A story also goes that as a child, Krishna was extremely jealous of Radha's fair complexion since he himself was very dark. One day, Krishna complained to his mother Yashoda about the injustice of nature which made Radha so fair and him so dark. To pacify the crying Krishna, the doting mother asked him to go and colour Radha's face. In a mischievous mood, Krishna applied colour on Radha's face; making her one like himself. The trend soon gained popularity amongst the masses. No wonder, there is no match to the Holi of Mathura, Vrindavan and Barsana—the places associated with the birth and childhood of Radha and Krishna.
According to another legend, Lord Shiva nearly destroyed the world when he learnt about Goddess Sati’s immolation. He renounced all worldly duties and went into deep meditation. The world’s balance soon crumbled in his absence and Sati took rebirth as Goddess Parvati to try and win Lord Shiva’s heart and wake him up from his trance.When Goddess Parvati failed in her endeavours, she requested Kamadev, the God of love to help her. Disturbed by Kamadev’s love arrow, Lord Shiva opened his third eye that fired anger and Kamadev was reduced to ashes. It is said that it was on the day of Holi that Kamadev had sacrificed himself for the good of all beings. Later, on request of Rati, Kamadeva’s wife Lord Shiva granted Kamadev immortality.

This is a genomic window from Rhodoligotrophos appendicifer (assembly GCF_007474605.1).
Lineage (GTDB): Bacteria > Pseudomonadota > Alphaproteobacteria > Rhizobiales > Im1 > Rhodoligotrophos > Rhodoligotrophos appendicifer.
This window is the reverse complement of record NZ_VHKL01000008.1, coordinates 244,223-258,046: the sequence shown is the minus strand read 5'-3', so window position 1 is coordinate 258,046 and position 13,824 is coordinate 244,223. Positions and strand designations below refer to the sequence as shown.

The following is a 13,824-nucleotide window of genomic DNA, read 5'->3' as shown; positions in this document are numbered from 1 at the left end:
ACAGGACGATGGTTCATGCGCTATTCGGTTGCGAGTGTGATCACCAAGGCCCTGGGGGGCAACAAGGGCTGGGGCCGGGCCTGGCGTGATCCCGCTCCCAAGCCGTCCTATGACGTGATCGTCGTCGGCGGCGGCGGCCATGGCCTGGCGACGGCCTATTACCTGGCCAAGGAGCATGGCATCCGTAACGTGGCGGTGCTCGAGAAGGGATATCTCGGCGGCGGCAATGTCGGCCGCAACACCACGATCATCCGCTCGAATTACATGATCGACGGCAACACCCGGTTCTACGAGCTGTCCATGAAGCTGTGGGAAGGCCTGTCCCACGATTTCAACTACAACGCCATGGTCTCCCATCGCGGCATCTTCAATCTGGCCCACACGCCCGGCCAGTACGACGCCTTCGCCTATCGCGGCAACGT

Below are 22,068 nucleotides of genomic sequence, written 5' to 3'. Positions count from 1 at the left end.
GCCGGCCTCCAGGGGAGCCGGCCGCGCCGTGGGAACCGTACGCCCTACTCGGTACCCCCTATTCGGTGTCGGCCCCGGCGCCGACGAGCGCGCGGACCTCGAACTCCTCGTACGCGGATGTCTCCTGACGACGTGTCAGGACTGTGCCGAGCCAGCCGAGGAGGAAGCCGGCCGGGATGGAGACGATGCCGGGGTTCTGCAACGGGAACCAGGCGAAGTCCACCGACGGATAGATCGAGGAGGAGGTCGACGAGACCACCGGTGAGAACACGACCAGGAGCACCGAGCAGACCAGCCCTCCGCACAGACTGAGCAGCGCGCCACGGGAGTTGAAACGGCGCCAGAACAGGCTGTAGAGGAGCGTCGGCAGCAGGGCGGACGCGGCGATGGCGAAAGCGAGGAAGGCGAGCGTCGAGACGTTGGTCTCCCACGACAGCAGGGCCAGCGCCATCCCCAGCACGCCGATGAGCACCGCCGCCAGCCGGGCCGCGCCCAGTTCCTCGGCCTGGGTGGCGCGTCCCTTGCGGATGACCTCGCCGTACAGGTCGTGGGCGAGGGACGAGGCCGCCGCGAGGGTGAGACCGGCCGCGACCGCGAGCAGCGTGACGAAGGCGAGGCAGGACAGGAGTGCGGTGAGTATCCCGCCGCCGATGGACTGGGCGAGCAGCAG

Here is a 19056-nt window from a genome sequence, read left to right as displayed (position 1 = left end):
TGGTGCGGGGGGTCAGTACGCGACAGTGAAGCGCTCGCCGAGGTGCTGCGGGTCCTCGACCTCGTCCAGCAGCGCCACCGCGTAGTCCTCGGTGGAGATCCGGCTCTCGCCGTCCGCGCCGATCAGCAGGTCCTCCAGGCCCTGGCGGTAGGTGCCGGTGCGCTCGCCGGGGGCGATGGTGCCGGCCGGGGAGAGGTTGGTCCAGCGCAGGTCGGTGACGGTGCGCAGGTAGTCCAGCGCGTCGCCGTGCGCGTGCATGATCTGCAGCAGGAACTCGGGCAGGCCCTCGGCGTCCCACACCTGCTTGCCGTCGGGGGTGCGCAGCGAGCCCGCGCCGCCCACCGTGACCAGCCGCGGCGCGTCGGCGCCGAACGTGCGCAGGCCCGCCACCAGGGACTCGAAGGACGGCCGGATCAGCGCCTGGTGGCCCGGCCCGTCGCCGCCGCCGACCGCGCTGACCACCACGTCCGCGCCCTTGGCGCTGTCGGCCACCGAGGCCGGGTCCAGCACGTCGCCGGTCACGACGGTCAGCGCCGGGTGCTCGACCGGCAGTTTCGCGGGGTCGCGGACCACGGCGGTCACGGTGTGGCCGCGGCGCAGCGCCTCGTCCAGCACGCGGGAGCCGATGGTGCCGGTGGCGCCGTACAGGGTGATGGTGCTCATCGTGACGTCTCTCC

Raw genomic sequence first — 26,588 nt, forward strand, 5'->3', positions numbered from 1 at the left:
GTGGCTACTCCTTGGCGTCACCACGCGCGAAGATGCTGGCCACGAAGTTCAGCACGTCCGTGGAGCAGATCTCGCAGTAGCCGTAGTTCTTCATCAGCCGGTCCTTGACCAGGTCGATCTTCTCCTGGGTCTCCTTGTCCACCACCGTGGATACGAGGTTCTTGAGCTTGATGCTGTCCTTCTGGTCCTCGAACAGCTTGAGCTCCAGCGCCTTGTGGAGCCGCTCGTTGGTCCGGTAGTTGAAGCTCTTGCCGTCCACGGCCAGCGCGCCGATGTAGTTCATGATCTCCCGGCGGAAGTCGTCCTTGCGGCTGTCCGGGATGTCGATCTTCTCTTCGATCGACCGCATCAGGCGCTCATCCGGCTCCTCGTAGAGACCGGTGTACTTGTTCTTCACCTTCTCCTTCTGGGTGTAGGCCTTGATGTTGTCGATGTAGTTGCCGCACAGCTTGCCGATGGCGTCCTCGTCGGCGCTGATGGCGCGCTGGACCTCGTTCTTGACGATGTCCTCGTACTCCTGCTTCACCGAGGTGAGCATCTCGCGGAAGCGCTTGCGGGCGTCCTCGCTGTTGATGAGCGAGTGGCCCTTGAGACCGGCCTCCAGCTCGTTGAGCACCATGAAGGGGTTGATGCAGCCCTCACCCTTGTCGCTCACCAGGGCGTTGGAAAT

How to make Colours for Holi at home :
- Red Sandalwood Powder has a beautiful red colour, which is beneficial for the skin. This can be used instead of Red gulal. Dry red hibiscus flowers in shade and powder it to make a lovely red colour.
- Use mehendi / henna powder separately or mix with equal quantity of any flour to attain a lovely green shade.
- Slice or grate one Beet root. Soak in water for a wonderful magenta. Leave overnight for a deeper shade. Dilute with water.